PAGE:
Don’t underestimate the importance of your church website. In a 2012 research study by Phoenix-based Grey Matter Research, it was found that 12 percent of all American adults (21.5 million) have visited the website for a church or other place of worship in the last 30 days.
Their activity breaks down like this:
- 43% check the times of services
- 29% peruse church activities
- 28% look for directions to the facility
- 26% watch streaming video
- 26% listen to streaming audio
- 22% read the church’s statement of beliefs
- 18% request prayer
- 15% download a podcast
- 15% confirm the church’s denomination
- 12% send an email to the pastor
- 5% post on a bulletin board or forum
If you’re wise, you’ll optimize your website to answer those visitor’s questions, give them plenty to browse around and discover, and get them to come back.
Here are six ways you can do that:
1. Keep your header navigation down to five options
You don’t want to fill your navigation up with too many options. That’s overwhelming, and the chances are higher that people are not going to find what they need. Instead, group pages in a way that makes sense and give people fewer options. This will help your navigation make sense and empower people to find what they’re looking for faster.
Pro-tip: Avoid dropdown menus in your header because:
- Studies show people find dropdown menus annoying (especially on mobile devices).
- You want to encourage traffic to higher-level pages.
- Using dropdown navigation can encourage the creation of pages you just don’t need.
2. Give them steps to take next
Have you ever visited Ikea? The floor plan guides you through the store, guaranteeing that you’re never left wondering, “Okay, where do I go from here?” When you’re putting together your website, think about it like you’re building an Ikea.
If a person visits your website to find your service times, they’re (hopefully) going to find them pretty quickly. What happens then? Don’t count on their curiosity to keep them on your site. Give them a reason to stay. Maybe that means a small call-out alongside the service times for them to check out your church activities, or it could mean giving them a link to a Google map for directions.
Every page of your website should be engineered to keep people discovering more about who you are and how you serve Jesus.
3. Keep load time short
There’s nothing worse than a website that loads slowly. People will give your website about three seconds to load before they bounce out. If you are struggling to understand the significance of load times, think about it this way: Amazon found that if their pages load 1 second slower, they stand to lose $1.6 billion a year!
Not to mention the fact that Google’s ranking algorithm punishes websites that load too slowly. So if someone is googling “churches in Charleston,” your site’s loading speed is going to be one of the factors that determines if you make it on that search’s first page.
Pro-tip: Images, video backdrops, and other kinds of media make up the vast majority of your site’s effort to render. Optimizing them to reduce their overall size will make your site load much faster. A good rule of thumb is to keep all image sizes below 300 kilobytes.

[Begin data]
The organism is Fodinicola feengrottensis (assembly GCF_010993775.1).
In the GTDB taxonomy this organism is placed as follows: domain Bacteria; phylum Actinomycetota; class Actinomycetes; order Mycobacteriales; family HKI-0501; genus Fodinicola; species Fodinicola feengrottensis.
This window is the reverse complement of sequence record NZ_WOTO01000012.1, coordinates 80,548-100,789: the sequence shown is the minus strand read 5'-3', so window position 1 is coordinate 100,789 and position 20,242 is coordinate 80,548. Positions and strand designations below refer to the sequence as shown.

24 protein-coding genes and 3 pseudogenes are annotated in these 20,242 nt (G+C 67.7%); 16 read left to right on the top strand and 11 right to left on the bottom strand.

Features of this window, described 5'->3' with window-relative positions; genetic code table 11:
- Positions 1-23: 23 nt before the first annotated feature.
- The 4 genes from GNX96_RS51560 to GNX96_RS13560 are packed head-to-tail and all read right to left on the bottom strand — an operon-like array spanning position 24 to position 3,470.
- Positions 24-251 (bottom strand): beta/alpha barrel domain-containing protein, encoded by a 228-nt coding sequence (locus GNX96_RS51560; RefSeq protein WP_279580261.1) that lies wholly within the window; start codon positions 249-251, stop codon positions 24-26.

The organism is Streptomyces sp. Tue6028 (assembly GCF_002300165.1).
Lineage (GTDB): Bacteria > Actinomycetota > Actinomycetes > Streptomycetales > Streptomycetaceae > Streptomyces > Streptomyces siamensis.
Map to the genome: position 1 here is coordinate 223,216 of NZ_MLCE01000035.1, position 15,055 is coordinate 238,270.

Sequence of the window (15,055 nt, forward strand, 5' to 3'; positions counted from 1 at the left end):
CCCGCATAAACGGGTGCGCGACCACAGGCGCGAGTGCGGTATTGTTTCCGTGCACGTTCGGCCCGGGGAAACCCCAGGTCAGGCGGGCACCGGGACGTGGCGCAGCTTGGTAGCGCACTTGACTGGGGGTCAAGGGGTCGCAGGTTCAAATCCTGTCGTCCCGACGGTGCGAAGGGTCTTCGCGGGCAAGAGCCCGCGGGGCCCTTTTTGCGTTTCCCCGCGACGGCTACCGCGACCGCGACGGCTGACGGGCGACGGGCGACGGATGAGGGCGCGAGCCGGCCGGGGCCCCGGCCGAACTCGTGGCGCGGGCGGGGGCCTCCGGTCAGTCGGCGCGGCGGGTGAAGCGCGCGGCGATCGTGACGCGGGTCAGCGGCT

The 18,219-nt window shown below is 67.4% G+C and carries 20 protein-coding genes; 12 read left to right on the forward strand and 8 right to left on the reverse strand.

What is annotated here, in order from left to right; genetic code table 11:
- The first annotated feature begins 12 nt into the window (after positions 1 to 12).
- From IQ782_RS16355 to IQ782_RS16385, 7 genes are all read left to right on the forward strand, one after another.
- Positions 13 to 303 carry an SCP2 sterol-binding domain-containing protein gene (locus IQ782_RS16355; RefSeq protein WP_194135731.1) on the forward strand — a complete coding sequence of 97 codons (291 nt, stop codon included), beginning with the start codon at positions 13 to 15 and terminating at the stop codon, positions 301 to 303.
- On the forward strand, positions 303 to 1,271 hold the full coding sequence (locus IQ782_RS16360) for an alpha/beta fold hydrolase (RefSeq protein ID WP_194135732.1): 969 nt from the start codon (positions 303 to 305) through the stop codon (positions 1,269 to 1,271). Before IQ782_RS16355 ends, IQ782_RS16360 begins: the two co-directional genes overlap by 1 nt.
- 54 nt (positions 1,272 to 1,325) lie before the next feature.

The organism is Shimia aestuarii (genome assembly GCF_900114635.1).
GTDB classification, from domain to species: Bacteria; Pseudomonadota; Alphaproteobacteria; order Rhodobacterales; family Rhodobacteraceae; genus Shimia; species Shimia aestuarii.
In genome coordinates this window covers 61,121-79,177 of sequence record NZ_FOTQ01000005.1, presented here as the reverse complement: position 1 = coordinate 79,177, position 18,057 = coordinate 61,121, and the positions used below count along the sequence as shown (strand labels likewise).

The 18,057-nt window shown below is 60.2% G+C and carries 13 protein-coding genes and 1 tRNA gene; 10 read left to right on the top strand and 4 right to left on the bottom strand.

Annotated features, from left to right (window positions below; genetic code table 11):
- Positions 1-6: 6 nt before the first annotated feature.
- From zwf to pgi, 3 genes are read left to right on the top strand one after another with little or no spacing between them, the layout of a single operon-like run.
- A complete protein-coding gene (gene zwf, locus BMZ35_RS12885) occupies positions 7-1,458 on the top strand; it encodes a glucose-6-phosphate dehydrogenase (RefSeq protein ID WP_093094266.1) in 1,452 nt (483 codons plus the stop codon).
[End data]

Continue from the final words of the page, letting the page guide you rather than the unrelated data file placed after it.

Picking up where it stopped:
4. Disable mobile pop-ups
Google is constantly fine-tuning their algorithm. Recently Google cracked down on annoying mobile pop-ups. This change took place in early 2017.
An official statement from Google said that the crackdown would penalize sites that:
- Show a pop-up on mobile devices that covers the main content, either immediately after the user navigates to a page from the search results, or while they are looking through the page.
- Display a standalone interstitial (pop-up) that the user has to dismiss before accessing the main content.
- Use a layout where the above-the-fold portion of the page appears similar to a standalone interstitial (pop-up), but the original content has been placed underneath the fold.
For churches, the best bet is to simply turn off pop-ups that would appear on phones or tablets. Everyone will thank you anyway.
5. Display your physical address on every page’s footer
Since the goal is to get people to actually visit your church, people should be able to find your address on any page. But that’s not the most important reason to include your address on every page.
If you want your site to perform well in local SEO, you want Google to find your address on every page that it indexes. This way when people in your area search for a place of worship, Google’s going to serve up your site.
6. Use a social share plugin
People use technology to be social, and they want to share the interesting stuff they find. That’s a good reason to make sure that social sharing buttons are easy to find on your church website.
Everything has a purpose on a church website
When you’re creating or updating your church website, make sure every bit of information has a purpose and leads people to clearly defined goals. Your site isn’t simply a storage facility for random facts about your church; it’s a tool that’s bringing people into relationship with your church.
We’d love to give you some more information to help you get your website firing on all cylinders. Download a free copy of our book The Ultimate Church Website Blueprint and discover how to optimize your website to help your church grow!